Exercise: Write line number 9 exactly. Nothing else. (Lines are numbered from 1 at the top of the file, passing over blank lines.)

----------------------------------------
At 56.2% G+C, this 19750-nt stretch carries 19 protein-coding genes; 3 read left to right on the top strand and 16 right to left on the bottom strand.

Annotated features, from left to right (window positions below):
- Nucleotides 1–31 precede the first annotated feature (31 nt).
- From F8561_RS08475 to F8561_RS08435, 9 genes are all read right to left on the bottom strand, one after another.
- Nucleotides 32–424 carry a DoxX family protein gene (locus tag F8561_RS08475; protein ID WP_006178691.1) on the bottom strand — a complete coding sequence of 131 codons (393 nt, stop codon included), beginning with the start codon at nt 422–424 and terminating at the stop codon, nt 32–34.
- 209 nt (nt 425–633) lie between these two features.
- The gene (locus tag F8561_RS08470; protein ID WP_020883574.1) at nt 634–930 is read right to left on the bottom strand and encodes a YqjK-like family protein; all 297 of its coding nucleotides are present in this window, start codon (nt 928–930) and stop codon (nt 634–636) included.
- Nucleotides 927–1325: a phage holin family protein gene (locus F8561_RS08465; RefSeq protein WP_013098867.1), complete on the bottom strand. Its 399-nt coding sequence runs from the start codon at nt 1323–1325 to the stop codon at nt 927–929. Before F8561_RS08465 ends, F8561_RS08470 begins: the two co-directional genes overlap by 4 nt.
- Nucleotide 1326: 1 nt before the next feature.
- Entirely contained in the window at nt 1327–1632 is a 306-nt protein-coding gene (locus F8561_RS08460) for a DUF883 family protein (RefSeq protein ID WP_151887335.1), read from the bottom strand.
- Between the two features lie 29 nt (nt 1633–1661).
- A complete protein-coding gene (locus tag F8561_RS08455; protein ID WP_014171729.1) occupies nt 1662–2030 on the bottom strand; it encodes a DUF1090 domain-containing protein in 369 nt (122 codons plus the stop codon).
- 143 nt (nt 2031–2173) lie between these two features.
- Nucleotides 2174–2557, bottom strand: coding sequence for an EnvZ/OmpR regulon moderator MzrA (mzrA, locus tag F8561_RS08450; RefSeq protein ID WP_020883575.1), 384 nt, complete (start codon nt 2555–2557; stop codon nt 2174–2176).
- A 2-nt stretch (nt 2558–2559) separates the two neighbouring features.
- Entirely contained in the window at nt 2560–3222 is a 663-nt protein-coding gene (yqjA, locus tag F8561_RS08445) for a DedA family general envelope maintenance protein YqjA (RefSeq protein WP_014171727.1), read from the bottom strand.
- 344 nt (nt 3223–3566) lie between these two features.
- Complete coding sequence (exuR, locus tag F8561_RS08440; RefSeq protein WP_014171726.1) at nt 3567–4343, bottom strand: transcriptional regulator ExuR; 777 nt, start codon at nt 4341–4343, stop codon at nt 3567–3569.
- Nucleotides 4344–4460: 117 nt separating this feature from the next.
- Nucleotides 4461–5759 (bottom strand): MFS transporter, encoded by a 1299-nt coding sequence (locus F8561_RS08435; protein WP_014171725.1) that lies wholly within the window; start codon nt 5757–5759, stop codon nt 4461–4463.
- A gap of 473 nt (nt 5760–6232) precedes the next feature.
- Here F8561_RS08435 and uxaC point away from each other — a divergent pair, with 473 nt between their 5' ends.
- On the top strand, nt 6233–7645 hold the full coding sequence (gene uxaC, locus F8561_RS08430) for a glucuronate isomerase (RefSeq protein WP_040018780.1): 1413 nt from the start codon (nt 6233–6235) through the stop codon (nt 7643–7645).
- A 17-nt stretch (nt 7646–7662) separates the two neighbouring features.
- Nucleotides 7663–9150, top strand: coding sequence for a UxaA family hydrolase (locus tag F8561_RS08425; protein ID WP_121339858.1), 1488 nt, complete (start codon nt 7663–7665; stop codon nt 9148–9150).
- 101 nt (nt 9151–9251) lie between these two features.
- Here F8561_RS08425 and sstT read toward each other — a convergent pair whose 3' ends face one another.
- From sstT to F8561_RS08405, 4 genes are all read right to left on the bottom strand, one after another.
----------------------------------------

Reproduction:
- Nucleotide 1326: 1 nt before the next feature.